And, you know, getting in the kitchen, cooking, smelling, touching tasting - it's really, really helpful. And lasagna offers, you know, many hours of work in the kitchen. It's like a wonderful escape even just to make it, let alone to share it. But it is a dish where historically it's the thing we make people when they have a baby. It's the thing we bring to funerals. It's the thing we bring to potlucks. It sort of is a symbol for gathering.

MARTIN: One of the things about your piece that I liked is you said that while one of the things that you like about getting together is just the getting together. It's not about the dress up. It's not about getting fancy to go someplace fancy. It's the being together. And you said that one of the things about the whole video chatting is that people are letting down their guards. They're, you know, showing up in, you know, whatever, just being...

NOSRAT: In their pajamas (laughter).

MARTIN: ...In their pajamas. But for this event, you are suggesting - you're saying to people you'd kind of - put a little effort. Maybe get the good china out. Put the candles out. Why do you think that's important?

NOSRAT: You know, I really have to say a big part of why I did soften and have softened on all the Zoom calls and all the, like, video chats is that it used to bother me the way you had to really make sure your lighting was really perfect and that you had a good angle. And now, nobody cares. Like, there's just children and dogs in the background. There's people that show up in their pajamas. And there's no pretense. And I think it hit me that that was the thing that really bothered me was that we all were sort of trying to be different versions of ourselves on screen. And now that nobody has the energy to do that, I finally feel at home on screen.

MARTIN: Well, that's what people I think really appreciate about you is that you seem to feel at home wherever you go. All right. Before we let you go, so let's just say somebody is going to try to go hard on this, and they want to make those lasagna noodles by hand or maybe they just have never made a lasagna before. How about that? So do you have any...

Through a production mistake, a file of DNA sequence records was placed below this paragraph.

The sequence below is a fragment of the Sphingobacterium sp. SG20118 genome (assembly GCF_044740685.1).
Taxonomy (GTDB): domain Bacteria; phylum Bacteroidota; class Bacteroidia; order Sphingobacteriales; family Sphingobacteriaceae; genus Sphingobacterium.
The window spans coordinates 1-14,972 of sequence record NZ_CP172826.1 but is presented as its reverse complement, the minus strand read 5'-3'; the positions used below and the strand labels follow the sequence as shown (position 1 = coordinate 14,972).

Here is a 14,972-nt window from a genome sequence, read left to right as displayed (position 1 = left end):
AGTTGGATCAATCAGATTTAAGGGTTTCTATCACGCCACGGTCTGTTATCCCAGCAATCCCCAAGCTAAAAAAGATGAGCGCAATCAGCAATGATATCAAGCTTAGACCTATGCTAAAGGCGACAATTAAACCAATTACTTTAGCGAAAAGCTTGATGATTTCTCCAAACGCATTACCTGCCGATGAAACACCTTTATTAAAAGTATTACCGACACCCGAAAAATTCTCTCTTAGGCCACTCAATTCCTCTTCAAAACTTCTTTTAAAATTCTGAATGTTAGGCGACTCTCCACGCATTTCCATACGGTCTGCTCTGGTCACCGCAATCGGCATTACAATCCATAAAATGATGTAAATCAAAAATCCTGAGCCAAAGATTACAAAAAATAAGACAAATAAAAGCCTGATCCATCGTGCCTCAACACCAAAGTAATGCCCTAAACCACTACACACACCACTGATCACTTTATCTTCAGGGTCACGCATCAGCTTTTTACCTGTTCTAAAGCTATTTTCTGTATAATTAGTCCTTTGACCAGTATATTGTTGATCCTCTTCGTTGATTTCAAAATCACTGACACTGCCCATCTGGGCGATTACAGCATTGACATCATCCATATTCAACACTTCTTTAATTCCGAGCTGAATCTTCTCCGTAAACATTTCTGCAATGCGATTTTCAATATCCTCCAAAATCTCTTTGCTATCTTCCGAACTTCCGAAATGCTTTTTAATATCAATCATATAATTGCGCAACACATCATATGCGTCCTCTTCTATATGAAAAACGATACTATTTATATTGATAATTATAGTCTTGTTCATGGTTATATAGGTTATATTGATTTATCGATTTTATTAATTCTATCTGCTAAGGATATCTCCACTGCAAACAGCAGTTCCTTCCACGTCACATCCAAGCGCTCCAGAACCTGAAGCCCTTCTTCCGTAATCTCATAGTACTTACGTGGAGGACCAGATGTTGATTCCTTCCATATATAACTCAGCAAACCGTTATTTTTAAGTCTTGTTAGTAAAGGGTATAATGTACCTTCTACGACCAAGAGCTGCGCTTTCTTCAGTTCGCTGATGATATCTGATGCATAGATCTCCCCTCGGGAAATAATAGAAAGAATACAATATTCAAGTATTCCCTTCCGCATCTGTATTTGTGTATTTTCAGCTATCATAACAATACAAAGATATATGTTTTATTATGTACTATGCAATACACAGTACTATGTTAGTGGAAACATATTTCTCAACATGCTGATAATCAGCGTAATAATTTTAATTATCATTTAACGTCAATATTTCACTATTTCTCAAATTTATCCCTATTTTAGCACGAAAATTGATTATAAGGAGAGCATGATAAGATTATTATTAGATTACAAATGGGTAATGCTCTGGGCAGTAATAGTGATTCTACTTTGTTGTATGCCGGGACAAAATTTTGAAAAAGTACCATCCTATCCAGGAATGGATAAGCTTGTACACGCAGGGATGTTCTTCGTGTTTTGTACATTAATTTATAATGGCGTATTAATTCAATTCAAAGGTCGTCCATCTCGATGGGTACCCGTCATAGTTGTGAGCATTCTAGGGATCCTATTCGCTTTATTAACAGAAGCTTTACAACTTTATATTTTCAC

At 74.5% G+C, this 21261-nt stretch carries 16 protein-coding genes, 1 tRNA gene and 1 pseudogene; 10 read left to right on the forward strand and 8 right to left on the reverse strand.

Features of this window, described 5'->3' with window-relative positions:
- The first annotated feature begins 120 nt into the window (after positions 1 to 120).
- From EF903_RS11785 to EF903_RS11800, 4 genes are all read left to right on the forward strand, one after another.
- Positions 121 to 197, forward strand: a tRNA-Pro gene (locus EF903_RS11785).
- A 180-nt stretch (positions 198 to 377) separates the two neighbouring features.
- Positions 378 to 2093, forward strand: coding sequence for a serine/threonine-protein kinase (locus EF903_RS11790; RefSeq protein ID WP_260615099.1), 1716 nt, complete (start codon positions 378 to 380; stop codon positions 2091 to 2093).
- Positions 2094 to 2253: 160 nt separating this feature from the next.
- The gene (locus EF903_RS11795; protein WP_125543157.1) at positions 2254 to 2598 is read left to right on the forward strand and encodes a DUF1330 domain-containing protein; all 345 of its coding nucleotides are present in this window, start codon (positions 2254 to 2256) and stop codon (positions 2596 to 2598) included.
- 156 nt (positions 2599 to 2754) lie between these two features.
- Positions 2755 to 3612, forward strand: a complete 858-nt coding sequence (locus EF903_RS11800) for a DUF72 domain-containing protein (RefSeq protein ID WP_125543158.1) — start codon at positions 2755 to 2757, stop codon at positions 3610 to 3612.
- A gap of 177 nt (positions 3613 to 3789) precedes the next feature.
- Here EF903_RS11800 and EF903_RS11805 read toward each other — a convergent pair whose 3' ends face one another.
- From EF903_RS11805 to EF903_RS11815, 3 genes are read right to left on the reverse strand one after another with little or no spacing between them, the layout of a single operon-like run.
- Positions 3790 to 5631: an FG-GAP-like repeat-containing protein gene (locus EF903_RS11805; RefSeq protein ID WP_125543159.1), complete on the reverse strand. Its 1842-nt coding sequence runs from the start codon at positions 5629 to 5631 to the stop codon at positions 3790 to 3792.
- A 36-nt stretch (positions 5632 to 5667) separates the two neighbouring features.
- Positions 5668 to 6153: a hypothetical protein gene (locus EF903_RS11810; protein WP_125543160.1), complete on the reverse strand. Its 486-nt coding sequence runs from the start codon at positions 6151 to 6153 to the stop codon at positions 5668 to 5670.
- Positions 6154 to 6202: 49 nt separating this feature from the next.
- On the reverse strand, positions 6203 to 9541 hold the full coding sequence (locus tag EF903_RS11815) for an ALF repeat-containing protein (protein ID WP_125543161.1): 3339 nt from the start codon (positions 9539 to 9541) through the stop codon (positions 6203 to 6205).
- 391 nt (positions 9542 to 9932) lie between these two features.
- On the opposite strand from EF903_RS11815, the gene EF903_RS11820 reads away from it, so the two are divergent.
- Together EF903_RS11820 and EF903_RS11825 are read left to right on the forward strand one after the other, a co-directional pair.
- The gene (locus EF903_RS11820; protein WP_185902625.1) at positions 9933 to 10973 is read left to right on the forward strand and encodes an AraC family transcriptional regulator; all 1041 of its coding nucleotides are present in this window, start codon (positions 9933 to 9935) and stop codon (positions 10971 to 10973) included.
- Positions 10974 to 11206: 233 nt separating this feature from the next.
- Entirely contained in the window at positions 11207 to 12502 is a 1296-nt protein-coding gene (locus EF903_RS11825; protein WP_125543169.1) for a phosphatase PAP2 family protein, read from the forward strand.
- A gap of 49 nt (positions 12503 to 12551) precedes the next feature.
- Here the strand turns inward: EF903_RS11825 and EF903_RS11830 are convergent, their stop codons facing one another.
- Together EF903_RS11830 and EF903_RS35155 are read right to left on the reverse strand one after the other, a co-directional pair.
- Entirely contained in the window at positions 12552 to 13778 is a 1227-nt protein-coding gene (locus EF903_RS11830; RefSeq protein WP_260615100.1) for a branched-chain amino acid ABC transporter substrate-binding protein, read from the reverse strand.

NOSRAT: OK. Yeah. You want some tips?

MARTIN: ...Quick tips for somebody who hasn't, you know, who perhaps who finds us a teeny bit daunting? Any tips?

NOSRAT: My No. 1 tip because I made so many lasagnas over last month as I developed this recipe is wash your dishes as you go.


NOSRAT: My No. 2 tip is taste everything. And I really believe that lasagna is about many, many, many thin layers of pasta layered with juicy, savory sauces. What I think is a typical mistake that a lot of beginners make is they don't add enough salt to their noodles or to their sources. And they're skimpy with the sauces. But what happens when, you know, the dish spends 40 minutes in the oven is it's coming together. The noodles are soaking up all of that savory liquid. And if you are not generous enough with your sauces, it will emerge a little bit bland and dry. So it has to be juicier and saucier when you're building it than you think.

MARTIN: All right. That is Samin Nosrat, author of "Salt, Fat, Acid, Heat," food columnist for The New York Times Magazine. You can join her over lasagna - or, like she said, whatever dish - you choose tonight on Instagram Live. Samin Nosrat, thank you so much for joining us.

NOSRAT: Thank you so much for having me. Transcript provided by NPR, Copyright NPR.